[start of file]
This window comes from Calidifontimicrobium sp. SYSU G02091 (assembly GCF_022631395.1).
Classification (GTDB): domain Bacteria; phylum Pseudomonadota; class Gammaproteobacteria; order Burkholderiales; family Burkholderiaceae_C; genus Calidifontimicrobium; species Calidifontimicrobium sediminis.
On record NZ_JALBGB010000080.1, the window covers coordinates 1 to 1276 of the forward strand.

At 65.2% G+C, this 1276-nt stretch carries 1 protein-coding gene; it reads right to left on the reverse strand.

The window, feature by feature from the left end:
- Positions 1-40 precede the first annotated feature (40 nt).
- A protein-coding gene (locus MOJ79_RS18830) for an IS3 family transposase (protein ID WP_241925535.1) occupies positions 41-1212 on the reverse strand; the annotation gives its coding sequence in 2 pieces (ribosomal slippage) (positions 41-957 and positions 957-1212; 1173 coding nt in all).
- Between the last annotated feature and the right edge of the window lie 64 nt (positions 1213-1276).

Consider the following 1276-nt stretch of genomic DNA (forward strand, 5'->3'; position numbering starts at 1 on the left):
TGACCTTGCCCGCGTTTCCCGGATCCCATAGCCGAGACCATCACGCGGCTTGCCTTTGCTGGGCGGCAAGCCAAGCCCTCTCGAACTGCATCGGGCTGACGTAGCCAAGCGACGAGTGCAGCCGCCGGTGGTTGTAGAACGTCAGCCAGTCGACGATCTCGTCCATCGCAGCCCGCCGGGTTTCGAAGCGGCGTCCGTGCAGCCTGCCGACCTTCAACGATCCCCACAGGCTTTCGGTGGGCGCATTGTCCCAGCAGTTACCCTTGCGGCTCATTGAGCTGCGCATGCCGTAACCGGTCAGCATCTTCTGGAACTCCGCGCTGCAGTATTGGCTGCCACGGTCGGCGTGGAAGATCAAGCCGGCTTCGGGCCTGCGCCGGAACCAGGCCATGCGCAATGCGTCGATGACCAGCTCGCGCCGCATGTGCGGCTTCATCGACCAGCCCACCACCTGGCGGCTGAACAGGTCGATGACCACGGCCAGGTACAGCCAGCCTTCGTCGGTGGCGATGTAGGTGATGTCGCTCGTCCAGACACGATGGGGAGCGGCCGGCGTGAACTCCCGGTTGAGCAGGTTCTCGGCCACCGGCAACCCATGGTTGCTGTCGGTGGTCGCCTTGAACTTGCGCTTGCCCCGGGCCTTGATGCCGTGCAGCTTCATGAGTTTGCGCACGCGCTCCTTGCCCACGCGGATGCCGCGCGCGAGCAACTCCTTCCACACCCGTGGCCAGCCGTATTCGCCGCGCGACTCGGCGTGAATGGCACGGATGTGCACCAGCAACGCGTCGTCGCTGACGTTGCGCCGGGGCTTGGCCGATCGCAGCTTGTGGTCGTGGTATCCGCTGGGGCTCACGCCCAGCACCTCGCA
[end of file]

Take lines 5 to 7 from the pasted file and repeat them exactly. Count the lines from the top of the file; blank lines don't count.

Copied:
The window, feature by feature from the left end:
- Positions 1-40 precede the first annotated feature (40 nt).
- A protein-coding gene (locus MOJ79_RS18830) for an IS3 family transposase (protein ID WP_241925535.1) occupies positions 41-1212 on the reverse strand; the annotation gives its coding sequence in 2 pieces (ribosomal slippage) (positions 41-957 and positions 957-1212; 1173 coding nt in all).